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TEACHING THE TEACHER

A throne thus built on mere expediency could not endure. Jeroboam's son was murdered after a two years' reign. Nor did this usurper succeed in holding the throne for his house any longer than Jeroboam's house had lasted. At length Omri, commander of the army, succeeded in founding a dynasty that furnished four kings. Ahab, son of Omri, who held the throne the longest of these four, is the king with whom we become best acquainted of all the northern monarchs. This is partly because of the relations between Ahab and Elijah the prophet. Ahab's name is also linked with that of his queen, the notorious Jezebel, a princess of Tyre, who introduced the worship of the Tyrian Baal into Israel and even persecuted all who adhered to the national religion.

This alliance with Tyre, and the marriage of Ahab's daughter to a prince of Judah, secured Israel on the north and the south, and left Ahab free to pursue his father's strong policy toward the peoples to the east, Moab and Syria. Upon Ahab's death in battle against Syria, Moab revolted, and the two sons of Ahab, in spite of help from the house of David in Jerusalem, were unable to stave off the ruin that threatened the house of Omri. Jehu, supported by the army in which he was a popular leader, seized the throne, with the usual assassination of all akin to the royal family. His inspiration to revolt had been due to Jehovah's prophets, and his program was the overthrow of Baal worship in favor of the old national religion. Though Jehu thoroughly destroyed the followers of Jezebel's foreign gods, he and his sons after him continued to foster the idolatrous shrines at Bethel and Dan, so that the verdict of the sacred writer upon them is unfavorable: they "departed not from all the sins of Jeroboam the son of Nebat, wherewith he made Israel to sin."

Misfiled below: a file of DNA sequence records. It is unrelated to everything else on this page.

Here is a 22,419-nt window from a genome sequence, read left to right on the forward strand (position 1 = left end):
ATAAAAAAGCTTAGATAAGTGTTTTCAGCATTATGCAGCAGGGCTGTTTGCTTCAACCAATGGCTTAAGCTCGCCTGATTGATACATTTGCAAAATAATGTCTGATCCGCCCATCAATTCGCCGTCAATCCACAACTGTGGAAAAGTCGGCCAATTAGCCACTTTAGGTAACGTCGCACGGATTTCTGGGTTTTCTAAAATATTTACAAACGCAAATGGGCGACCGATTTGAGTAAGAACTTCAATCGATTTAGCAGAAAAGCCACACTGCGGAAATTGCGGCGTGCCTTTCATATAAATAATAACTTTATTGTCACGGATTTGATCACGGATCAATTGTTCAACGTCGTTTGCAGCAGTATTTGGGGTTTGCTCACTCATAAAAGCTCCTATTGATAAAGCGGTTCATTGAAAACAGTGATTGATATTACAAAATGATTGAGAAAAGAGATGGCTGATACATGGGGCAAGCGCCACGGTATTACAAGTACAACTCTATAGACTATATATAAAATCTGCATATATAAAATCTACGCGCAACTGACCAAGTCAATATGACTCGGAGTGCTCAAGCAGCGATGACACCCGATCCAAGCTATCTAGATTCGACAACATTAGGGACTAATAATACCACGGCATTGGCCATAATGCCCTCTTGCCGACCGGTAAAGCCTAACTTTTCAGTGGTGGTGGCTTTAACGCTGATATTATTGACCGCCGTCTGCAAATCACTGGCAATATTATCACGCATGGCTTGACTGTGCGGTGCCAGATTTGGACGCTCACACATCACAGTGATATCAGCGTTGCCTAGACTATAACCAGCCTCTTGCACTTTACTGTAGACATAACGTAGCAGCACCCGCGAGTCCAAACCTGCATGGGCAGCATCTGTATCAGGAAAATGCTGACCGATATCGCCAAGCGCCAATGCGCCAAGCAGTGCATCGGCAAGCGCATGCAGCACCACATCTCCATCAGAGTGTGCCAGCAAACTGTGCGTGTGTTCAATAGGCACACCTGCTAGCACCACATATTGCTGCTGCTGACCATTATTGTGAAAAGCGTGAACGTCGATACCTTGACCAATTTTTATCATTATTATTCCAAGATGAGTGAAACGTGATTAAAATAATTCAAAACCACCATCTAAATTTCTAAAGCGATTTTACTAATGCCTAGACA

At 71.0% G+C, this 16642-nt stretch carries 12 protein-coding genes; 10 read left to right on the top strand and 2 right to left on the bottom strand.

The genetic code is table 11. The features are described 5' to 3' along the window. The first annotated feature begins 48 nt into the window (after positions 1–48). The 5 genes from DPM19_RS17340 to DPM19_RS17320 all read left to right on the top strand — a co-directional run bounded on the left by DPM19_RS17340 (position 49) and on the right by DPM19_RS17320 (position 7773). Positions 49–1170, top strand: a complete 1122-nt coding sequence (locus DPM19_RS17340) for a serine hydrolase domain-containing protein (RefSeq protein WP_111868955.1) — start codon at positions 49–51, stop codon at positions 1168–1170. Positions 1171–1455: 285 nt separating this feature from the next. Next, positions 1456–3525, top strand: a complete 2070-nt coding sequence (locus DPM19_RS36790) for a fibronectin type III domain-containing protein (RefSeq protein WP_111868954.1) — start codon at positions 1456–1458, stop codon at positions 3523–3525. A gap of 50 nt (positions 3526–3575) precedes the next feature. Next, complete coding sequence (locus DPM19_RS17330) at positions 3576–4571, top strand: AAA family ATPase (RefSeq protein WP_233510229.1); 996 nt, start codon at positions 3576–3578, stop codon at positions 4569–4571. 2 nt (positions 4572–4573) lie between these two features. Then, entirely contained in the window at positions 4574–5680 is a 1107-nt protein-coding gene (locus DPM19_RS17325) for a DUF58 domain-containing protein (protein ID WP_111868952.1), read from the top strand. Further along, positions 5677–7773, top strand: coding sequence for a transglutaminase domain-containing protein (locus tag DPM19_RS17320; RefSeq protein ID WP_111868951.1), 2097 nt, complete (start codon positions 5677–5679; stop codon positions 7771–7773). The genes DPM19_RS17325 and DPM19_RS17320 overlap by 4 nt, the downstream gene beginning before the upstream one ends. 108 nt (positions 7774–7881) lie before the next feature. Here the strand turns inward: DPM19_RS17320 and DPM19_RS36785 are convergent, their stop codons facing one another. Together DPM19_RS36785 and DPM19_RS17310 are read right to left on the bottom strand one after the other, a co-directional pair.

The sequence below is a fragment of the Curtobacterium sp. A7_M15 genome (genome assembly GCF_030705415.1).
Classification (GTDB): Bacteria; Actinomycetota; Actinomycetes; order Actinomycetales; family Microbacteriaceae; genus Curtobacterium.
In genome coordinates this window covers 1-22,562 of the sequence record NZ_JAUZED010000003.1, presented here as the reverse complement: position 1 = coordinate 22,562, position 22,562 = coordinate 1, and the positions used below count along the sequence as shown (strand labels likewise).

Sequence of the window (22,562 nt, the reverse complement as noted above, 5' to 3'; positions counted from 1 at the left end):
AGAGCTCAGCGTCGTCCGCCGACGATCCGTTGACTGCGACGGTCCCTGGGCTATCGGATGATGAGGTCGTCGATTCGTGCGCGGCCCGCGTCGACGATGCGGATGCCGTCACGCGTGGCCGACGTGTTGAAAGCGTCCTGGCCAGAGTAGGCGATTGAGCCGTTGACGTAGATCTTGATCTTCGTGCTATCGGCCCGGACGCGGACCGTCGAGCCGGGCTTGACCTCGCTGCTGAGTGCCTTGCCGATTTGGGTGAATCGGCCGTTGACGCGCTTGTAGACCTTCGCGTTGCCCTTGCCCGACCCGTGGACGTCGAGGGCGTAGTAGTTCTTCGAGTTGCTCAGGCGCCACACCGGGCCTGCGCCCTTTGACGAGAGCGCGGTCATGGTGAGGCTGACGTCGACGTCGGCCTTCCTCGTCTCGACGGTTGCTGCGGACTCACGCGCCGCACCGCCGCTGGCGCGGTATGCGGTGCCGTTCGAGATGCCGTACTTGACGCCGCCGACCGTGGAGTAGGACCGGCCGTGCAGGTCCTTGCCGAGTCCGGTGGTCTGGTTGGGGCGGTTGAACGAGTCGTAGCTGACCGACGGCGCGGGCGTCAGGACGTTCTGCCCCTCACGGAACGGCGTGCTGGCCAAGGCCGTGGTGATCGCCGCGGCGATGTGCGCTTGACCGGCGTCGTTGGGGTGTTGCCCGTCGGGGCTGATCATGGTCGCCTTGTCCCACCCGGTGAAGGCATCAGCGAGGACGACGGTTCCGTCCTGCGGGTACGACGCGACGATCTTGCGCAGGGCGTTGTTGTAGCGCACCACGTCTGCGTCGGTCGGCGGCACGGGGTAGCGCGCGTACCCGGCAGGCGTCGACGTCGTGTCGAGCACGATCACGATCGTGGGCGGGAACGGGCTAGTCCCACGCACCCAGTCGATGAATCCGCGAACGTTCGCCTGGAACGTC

Mesha, king of Moab, II Kings 3:4, lived long enough to see his oppressors, the kings of Omri's house, overthrown and the land of Israel reduced to great weakness. (See article "Moabite Stone" in any Bible dictionary.) Jehu's son, Jehoahaz, witnessed the deepest humiliation of Israel at the hands of Syria. But it was not many years after Mesha's boasting that affairs took a complete turn. Jehu's grandson, Jehoash, spurred by Elisha the prophet even on his deathbed, began the recovery which attained its zenith in the reign of Jeroboam II, fourth king of Jehu's line. Though little is told of this reign in the Book of Kings, it is clear that at no time since Solomon's reign had a king of Israel ruled over so large a territory. It was the last burst of glory before total extinction.